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5 Resume Myths That Can Cost You the Job
By Dominique Rodgers
Monster Contributing Writer
Navigating the unwritten rules of resumes can seem like a daunting task. No one wants to break a rule and lose out on a great job. But who made these rules to begin with? Why are they so pervasive? Are they even relevant anymore?
In many cases the answer is no. These rules aren’t rules; they’re outdated myths. Read on to learn what you should really do with your resume.
It’s All About You
Everyone wants a resume that shows off their skills and experience. Unfortunately, many “job seekers rush off and immediately list all of the wonderful things they have done, many of which may fail to focus on critical aspects of what employers are looking for,” says author and business executive Bill Holland.
“Successful job seekers first find out what that is and describe their background in those terms,” Holland explains. “That catches the eye of the hiring manager and improves their chances of getting to the next level.”
It Can Only Be One Length
Your resume absolutely can’t be longer than one page. No wait, it’s one page for every five years of experience. Or was it 10 years?
Forget all of that. Instead, focus including the most important information as clearly and concisely as possible.
"When I hire for an entry-level position, I expect to see one-page resumes because the candidates shouldn't have very much experience, so in this case, the myth is absolutely true. When I'm hiring for a mid-level position, though, it's common and acceptable to see two-page resumes,” says FlexJobs founder and CEO Sara Sutton Fell.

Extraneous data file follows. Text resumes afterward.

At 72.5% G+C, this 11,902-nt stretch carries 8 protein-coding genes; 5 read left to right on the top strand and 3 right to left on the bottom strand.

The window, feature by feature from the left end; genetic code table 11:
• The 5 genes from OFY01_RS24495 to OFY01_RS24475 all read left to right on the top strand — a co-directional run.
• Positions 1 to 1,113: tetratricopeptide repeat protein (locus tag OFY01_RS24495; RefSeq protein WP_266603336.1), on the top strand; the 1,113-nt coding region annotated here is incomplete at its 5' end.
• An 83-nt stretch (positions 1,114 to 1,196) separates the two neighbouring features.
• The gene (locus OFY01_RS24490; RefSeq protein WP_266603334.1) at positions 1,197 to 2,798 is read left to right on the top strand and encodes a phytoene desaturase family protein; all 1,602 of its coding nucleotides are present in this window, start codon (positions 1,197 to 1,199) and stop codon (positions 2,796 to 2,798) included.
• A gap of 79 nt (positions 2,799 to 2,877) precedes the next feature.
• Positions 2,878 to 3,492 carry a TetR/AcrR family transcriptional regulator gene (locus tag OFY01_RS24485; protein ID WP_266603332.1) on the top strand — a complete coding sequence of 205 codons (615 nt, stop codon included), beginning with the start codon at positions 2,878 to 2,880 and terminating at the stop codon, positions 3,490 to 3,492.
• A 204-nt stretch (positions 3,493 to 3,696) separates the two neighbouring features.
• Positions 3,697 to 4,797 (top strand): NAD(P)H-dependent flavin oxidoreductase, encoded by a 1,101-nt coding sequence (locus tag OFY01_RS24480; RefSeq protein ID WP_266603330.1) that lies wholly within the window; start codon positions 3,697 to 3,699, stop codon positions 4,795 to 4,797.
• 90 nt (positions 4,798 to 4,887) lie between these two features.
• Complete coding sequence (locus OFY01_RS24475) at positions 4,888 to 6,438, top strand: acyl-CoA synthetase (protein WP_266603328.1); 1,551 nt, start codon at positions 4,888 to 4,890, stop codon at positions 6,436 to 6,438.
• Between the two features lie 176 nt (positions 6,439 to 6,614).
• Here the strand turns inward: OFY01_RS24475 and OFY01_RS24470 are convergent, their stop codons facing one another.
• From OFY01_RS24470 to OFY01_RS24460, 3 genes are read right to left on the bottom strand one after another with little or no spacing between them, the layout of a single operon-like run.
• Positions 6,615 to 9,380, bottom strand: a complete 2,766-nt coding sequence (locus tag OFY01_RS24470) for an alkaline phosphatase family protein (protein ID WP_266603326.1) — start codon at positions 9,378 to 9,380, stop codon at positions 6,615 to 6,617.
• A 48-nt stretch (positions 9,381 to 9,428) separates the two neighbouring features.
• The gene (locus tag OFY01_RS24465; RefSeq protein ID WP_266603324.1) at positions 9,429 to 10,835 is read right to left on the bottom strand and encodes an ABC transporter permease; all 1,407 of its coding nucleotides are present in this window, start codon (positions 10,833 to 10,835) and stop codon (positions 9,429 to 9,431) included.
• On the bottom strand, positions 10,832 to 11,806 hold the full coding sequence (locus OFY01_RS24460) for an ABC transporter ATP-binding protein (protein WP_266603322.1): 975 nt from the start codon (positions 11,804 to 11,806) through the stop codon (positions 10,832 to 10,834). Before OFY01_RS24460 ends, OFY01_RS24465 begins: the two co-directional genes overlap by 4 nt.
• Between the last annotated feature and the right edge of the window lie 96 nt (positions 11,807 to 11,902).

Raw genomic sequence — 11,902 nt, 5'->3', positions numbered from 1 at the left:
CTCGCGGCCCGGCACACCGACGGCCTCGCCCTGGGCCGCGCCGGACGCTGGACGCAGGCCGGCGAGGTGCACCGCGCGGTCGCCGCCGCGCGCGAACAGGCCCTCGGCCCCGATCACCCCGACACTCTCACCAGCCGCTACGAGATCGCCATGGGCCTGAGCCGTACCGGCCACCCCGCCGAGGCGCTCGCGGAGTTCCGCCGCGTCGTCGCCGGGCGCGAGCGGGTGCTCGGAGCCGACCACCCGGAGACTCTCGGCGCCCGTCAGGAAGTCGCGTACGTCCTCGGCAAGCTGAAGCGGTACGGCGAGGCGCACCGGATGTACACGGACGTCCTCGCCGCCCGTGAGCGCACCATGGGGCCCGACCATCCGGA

“The key is that all of the information needs to be relevant to the job for which you're applying,” she explains. “[T]he last thing I want to do is try to sort through all of that info to find what's relevant to me.”
It Can’t Contain Any Gaps in Employment
This may have been true before the Great Recession, but it’s definitely a myth now, says career consultant Tiffani Murray.
“Gaps between employment are much more common these days than 20 years ago,” she explains. “Employers and recruiters almost expect to see gaps on resumes, particularly in younger applicants. Don't let a block of unemployed time on your resume deter you from applying for a job that is right for you.”
It’s a One-Size-Fits-All Document
When you’re applying to different jobs and different employers, you need different resumes to fit each one.
“Job seekers in the 2014 workforce are encouraged to target their resumes based on their career fields, job duties and relevant keywords within a job description,” says Debra Ann Matthews, a professional resume writer and job coach.
It Should Only Include Paid Experience
If you’re young and inexperienced or you’ve been out of work for awhile, showcasing relevant coursework, volunteer experience and community participation can help beef up your resume. Doing so can demonstrate valuable skills, passion and drive.
Another benefit, says career coach Torski Dobson-Arnold, is showing a fit with company culture. Many companies support charities and community organizations “and knowing that an applicant has that same type of philosophy shows a match between the company culture and the applicant's beliefs to a certain degree,” she explains. “If you are able to show value in your volunteer experience and/or show value from fundraising efforts, then that's even better to have on your resume.”